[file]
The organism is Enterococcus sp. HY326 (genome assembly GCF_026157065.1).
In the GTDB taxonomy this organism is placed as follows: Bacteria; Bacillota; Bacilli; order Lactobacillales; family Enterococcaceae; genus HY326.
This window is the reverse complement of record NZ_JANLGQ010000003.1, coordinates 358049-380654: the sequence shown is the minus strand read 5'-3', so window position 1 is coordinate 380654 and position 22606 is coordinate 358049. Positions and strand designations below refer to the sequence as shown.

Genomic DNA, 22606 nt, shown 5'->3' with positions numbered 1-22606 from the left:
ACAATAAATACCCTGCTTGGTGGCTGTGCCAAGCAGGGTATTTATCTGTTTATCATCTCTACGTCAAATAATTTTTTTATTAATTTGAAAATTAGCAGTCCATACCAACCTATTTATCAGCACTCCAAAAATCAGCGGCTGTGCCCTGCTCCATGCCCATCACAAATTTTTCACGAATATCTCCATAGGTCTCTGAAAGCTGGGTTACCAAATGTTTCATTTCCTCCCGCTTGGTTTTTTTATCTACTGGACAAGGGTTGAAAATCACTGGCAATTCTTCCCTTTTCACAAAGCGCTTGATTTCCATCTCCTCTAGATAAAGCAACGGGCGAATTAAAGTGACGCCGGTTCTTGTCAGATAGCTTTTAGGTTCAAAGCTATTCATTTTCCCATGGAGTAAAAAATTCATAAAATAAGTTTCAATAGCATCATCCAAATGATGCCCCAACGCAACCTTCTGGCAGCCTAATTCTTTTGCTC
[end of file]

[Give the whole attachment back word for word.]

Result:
The organism is Enterococcus sp. HY326 (genome assembly GCF_026157065.1).
In the GTDB taxonomy this organism is placed as follows: Bacteria; Bacillota; Bacilli; order Lactobacillales; family Enterococcaceae; genus HY326.
This window is the reverse complement of record NZ_JANLGQ010000003.1, coordinates 358049-380654: the sequence shown is the minus strand read 5'-3', so window position 1 is coordinate 380654 and position 22606 is coordinate 358049. Positions and strand designations below refer to the sequence as shown.

Genomic DNA, 22606 nt, shown 5'->3' with positions numbered 1-22606 from the left:
ACAATAAATACCCTGCTTGGTGGCTGTGCCAAGCAGGGTATTTATCTGTTTATCATCTCTACGTCAAATAATTTTTTTATTAATTTGAAAATTAGCAGTCCATACCAACCTATTTATCAGCACTCCAAAAATCAGCGGCTGTGCCCTGCTCCATGCCCATCACAAATTTTTCACGAATATCTCCATAGGTCTCTGAAAGCTGGGTTACCAAATGTTTCATTTCCTCCCGCTTGGTTTTTTTATCTACTGGACAAGGGTTGAAAATCACTGGCAATTCTTCCCTTTTCACAAAGCGCTTGATTTCCATCTCCTCTAGATAAAGCAACGGGCGAATTAAAGTGACGCCGGTTCTTGTCAGATAGCTTTTAGGTTCAAAGCTATTCATTTTCCCATGGAGTAAAAAATTCATAAAATAAGTTTCAATAGCATCATCCAAATGATGCCCCAACGCAACCTTCTGGCAGCCTAATTCTTTTGCTC